Figure 6-27.-Birds-mouth on a rafter with projection.
ridgeboard or, if the ridgeboard is omitted,
against the opposite rafters (fig. 6-25).
SEAT, BOTTOM, OR HEEL CUTThe cut
made at the end of the rafter that is to rest on
SIDE, OR CHEEK, CUTA bevel cut on the
side of a rafter to fit against another frame
EAVE OR TAILThe portion of the rafter
extending beyond the outer edge of the plate.
Figure 6-26 shows additional terms used in
connection with rafter layout.
RAFTER LENGTH is the shortest distance
between the outer edge of the plate and the center
of the ridgeline.
MEASURE LINE is an imaginary reference
line laid out down the middle face of the rafter.
PLUMB LINE is any line that is vertical when
the rafter is in its proper position.
LEVEL LINE is any line that is horizontal
when the rafter is in its proper position.
A rafter with a projection often has a notch
in it called a BIRD S-MOUTH (fig. 6-27). The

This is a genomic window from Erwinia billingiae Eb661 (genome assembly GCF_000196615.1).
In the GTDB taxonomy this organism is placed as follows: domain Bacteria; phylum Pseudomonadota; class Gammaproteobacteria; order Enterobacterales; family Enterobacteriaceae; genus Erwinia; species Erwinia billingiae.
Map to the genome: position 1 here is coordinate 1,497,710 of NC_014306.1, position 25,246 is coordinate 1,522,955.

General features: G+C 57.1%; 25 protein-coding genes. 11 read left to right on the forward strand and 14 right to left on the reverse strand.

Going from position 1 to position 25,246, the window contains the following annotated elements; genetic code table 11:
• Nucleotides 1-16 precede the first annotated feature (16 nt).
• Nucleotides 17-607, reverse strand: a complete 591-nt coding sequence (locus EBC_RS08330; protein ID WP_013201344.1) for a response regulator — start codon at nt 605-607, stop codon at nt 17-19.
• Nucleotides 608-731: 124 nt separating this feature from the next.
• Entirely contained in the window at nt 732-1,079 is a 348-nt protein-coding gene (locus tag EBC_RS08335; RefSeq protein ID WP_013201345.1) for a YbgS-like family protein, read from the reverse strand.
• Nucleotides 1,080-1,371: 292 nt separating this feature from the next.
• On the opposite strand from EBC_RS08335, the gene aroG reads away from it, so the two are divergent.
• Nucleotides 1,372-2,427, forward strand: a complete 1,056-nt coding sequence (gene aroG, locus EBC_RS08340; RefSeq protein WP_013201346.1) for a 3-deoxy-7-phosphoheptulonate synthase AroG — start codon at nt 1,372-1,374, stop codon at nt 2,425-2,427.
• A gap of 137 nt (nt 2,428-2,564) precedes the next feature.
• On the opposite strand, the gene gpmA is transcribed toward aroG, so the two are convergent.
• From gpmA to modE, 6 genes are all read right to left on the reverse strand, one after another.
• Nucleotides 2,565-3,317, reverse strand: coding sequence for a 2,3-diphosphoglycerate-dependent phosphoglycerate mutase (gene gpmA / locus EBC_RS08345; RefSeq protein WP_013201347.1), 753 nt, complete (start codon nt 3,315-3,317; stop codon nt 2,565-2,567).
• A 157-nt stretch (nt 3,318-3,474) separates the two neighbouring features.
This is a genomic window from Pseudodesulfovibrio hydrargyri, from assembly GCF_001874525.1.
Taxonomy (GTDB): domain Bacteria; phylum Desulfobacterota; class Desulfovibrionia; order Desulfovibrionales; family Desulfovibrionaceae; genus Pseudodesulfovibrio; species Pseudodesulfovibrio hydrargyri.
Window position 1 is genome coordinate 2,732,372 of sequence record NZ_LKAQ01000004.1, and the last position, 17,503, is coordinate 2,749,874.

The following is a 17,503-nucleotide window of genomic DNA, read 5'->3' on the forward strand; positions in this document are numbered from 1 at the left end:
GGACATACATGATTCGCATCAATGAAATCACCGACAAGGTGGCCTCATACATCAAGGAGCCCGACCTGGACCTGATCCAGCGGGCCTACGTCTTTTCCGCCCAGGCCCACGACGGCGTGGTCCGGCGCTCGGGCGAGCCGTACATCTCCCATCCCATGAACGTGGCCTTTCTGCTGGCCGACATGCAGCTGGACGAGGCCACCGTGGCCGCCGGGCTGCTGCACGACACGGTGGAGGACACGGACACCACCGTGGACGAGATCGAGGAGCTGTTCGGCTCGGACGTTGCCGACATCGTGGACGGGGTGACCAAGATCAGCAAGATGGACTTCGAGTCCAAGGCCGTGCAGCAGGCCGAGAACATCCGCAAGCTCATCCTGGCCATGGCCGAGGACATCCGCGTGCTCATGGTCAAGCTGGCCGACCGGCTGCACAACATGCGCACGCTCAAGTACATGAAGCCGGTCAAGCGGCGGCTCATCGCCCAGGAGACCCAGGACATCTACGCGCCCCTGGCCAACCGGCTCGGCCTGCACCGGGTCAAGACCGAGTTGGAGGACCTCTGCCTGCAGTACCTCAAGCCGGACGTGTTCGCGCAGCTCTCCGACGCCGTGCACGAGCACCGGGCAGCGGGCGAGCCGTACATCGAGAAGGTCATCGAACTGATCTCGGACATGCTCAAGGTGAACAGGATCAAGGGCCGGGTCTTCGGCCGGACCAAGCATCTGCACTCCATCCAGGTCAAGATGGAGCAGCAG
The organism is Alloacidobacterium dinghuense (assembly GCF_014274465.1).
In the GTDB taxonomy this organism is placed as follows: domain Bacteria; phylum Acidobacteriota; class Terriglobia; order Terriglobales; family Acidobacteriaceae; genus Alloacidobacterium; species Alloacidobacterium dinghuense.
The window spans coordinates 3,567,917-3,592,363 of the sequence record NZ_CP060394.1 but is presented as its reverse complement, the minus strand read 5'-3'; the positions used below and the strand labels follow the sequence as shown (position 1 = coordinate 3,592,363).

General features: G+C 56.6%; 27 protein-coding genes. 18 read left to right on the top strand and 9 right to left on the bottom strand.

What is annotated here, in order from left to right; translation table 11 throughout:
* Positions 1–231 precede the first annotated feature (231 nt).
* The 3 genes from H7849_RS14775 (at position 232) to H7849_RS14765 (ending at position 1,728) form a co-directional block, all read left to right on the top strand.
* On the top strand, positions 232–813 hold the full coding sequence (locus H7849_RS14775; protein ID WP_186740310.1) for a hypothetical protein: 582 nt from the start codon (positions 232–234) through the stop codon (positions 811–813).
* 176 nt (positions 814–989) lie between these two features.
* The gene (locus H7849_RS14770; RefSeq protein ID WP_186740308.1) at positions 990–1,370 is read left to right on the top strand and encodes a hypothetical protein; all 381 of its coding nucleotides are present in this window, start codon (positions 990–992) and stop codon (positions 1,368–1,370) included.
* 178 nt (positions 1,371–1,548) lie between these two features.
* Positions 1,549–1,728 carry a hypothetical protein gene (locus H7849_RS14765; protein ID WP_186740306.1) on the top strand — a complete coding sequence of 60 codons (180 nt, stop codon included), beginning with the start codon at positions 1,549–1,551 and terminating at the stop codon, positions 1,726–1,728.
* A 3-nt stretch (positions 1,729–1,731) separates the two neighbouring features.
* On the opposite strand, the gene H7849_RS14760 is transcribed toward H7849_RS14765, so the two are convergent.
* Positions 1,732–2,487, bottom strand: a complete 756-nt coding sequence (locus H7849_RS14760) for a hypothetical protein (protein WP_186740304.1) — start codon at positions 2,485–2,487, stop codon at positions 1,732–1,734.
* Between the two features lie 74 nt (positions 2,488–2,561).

plumb cut of the birds-mouth that bears against
the side of the rafter plate is called the HEEL
CUT, whereas the SEAT CUT bears on top of
the birds-mouth. COLLAR TIES (fig. 6-28)
are horizontal members used as reinforcement
in gable or double-pitch roof rafters. In a
finished attic, these ties may function as ceiling
When the rafters are placed farther apart,
horizontal members called PURLINS are placed
across them to serve as the nailing or connecting
members for the roofing. Purlins are generally
used with standard metal roofing sheets, such as
galvanized iron or aluminum sheets.
Several methods of roof framing and types of
6-29 through 6-36.
are further shown in figures
Figure 6-28.-Layout of a collar tie.